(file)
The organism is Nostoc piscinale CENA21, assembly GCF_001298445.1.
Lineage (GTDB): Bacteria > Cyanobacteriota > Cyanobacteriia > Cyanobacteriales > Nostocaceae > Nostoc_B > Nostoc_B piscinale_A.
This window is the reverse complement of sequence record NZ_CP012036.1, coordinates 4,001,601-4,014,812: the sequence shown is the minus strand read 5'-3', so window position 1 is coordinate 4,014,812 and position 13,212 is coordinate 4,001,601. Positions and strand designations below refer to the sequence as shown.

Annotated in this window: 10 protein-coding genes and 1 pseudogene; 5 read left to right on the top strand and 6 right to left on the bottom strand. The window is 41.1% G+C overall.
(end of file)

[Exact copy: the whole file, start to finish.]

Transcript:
The organism is Nostoc piscinale CENA21, assembly GCF_001298445.1.
Lineage (GTDB): Bacteria > Cyanobacteriota > Cyanobacteriia > Cyanobacteriales > Nostocaceae > Nostoc_B > Nostoc_B piscinale_A.
This window is the reverse complement of sequence record NZ_CP012036.1, coordinates 4,001,601-4,014,812: the sequence shown is the minus strand read 5'-3', so window position 1 is coordinate 4,014,812 and position 13,212 is coordinate 4,001,601. Positions and strand designations below refer to the sequence as shown.

Annotated in this window: 10 protein-coding genes and 1 pseudogene; 5 read left to right on the top strand and 6 right to left on the bottom strand. The window is 41.1% G+C overall.